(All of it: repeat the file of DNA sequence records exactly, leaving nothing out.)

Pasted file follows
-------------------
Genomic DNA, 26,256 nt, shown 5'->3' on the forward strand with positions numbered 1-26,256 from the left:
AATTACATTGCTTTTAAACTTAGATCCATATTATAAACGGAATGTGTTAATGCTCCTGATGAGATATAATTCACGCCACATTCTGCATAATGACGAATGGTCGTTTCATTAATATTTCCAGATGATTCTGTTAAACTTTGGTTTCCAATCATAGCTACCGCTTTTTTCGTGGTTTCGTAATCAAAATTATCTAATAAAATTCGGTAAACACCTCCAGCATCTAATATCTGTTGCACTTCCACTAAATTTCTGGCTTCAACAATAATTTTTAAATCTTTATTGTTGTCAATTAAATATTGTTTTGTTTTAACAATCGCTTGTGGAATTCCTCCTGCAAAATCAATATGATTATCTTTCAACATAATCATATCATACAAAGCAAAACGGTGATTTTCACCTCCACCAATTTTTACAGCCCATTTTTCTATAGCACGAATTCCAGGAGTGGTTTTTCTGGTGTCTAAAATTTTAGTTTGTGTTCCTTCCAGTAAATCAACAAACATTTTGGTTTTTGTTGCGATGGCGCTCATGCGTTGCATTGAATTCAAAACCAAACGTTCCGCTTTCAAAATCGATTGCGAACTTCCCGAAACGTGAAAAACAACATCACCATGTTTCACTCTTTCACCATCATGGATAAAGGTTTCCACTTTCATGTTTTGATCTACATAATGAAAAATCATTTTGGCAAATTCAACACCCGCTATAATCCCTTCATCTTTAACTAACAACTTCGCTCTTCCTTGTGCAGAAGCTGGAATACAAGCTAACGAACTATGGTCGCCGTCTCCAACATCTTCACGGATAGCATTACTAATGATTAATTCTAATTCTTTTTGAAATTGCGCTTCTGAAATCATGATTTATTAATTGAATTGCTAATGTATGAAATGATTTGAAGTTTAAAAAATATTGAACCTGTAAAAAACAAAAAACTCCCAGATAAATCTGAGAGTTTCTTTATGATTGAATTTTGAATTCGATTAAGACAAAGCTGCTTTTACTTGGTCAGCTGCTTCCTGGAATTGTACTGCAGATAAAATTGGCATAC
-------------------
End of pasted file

Genomic DNA, 26,256 nt, shown 5'->3' on the forward strand with positions numbered 1-26,256 from the left:
AATTACATTGCTTTTAAACTTAGATCCATATTATAAACGGAATGTGTTAATGCTCCTGATGAGATATAATTCACGCCACATTCTGCATAATGACGAATGGTCGTTTCATTAATATTTCCAGATGATTCTGTTAAACTTTGGTTTCCAATCATAGCTACCGCTTTTTTCGTGGTTTCGTAATCAAAATTATCTAATAAAATTCGGTAAACACCTCCAGCATCTAATATCTGTTGCACTTCCACTAAATTTCTGGCTTCAACAATAATTTTTAAATCTTTATTGTTGTCAATTAAATATTGTTTTGTTTTAACAATCGCTTGTGGAATTCCTCCTGCAAAATCAATATGATTATCTTTCAACATAATCATATCATACAAAGCAAAACGGTGATTTTCACCTCCACCAATTTTTACAGCCCATTTTTCTATAGCACGAATTCCAGGAGTGGTTTTTCTGGTGTCTAAAATTTTAGTTTGTGTTCCTTCCAGTAAATCAACAAACATTTTGGTTTTTGTTGCGATGGCGCTCATGCGTTGCATTGAATTCAAAACCAAACGTTCCGCTTTCAAAATCGATTGCGAACTTCCCGAAACGTGAAAAACAACATCACCATGTTTCACTCTTTCACCATCATGGATAAAGGTTTCCACTTTCATGTTTTGATCTACATAATGAAAAATCATTTTGGCAAATTCAACACCCGCTATAATCCCTTCATCTTTAACTAACAACTTCGCTCTTCCTTGTGCAGAAGCTGGAATACAAGCTAACGAACTATGGTCGCCGTCTCCAACATCTTCACGGATAGCATTACTAATGATTAATTCTAATTCTTTTTGAAATTGCGCTTCTGAAATCATGATTTATTAATTGAATTGCTAATGTATGAAATGATTTGAAGTTTAAAAAATATTGAACCTGTAAAAAACAAAAAACTCCCAGATAAATCTGAGAGTTTCTTTATGATTGAATTTTGAATTCGATTAAGACAAAGCTGCTTTTACTTGGTCAGCTGCTTCCTGGAATTGTACTGCAGATAAAATTGGCATAC